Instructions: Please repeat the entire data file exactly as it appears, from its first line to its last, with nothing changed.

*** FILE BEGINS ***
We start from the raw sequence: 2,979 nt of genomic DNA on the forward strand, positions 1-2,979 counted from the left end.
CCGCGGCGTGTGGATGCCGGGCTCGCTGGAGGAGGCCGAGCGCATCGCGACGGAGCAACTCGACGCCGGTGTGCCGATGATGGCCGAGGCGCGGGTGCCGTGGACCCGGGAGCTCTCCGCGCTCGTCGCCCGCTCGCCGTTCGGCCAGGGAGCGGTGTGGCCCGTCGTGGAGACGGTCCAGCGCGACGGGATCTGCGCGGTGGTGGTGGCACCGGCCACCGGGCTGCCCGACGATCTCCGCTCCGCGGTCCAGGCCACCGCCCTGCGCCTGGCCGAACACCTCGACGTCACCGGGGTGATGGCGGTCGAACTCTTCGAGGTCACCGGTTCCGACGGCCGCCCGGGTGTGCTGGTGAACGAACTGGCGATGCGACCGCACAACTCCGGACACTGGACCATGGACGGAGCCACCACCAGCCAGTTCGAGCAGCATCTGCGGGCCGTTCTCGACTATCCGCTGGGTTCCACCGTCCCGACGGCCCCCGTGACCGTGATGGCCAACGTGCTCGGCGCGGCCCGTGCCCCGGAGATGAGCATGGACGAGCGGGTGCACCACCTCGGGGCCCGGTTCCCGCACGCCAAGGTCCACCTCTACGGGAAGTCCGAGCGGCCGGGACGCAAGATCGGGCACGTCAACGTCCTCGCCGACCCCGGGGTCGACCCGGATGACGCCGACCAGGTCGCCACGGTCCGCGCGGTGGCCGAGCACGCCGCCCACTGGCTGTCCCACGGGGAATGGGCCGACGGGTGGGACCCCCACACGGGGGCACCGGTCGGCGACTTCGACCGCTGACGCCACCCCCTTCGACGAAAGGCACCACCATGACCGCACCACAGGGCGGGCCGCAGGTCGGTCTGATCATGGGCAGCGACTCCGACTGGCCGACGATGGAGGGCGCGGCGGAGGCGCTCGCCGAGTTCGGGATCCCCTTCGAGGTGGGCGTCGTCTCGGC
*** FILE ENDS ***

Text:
We start from the raw sequence: 2,979 nt of genomic DNA on the forward strand, positions 1-2,979 counted from the left end.
CCGCGGCGTGTGGATGCCGGGCTCGCTGGAGGAGGCCGAGCGCATCGCGACGGAGCAACTCGACGCCGGTGTGCCGATGATGGCCGAGGCGCGGGTGCCGTGGACCCGGGAGCTCTCCGCGCTCGTCGCCCGCTCGCCGTTCGGCCAGGGAGCGGTGTGGCCCGTCGTGGAGACGGTCCAGCGCGACGGGATCTGCGCGGTGGTGGTGGCACCGGCCACCGGGCTGCCCGACGATCTCCGCTCCGCGGTCCAGGCCACCGCCCTGCGCCTGGCCGAACACCTCGACGTCACCGGGGTGATGGCGGTCGAACTCTTCGAGGTCACCGGTTCCGACGGCCGCCCGGGTGTGCTGGTGAACGAACTGGCGATGCGACCGCACAACTCCGGACACTGGACCATGGACGGAGCCACCACCAGCCAGTTCGAGCAGCATCTGCGGGCCGTTCTCGACTATCCGCTGGGTTCCACCGTCCCGACGGCCCCCGTGACCGTGATGGCCAACGTGCTCGGCGCGGCCCGTGCCCCGGAGATGAGCATGGACGAGCGGGTGCACCACCTCGGGGCCCGGTTCCCGCACGCCAAGGTCCACCTCTACGGGAAGTCCGAGCGGCCGGGACGCAAGATCGGGCACGTCAACGTCCTCGCCGACCCCGGGGTCGACCCGGATGACGCCGACCAGGTCGCCACGGTCCGCGCGGTGGCCGAGCACGCCGCCCACTGGCTGTCCCACGGGGAATGGGCCGACGGGTGGGACCCCCACACGGGGGCACCGGTCGGCGACTTCGACCGCTGACGCCACCCCCTTCGACGAAAGGCACCACCATGACCGCACCACAGGGCGGGCCGCAGGTCGGTCTGATCATGGGCAGCGACTCCGACTGGCCGACGATGGAGGGCGCGGCGGAGGCGCTCGCCGAGTTCGGGATCCCCTTCGAGGTGGGCGTCGTCTCGGC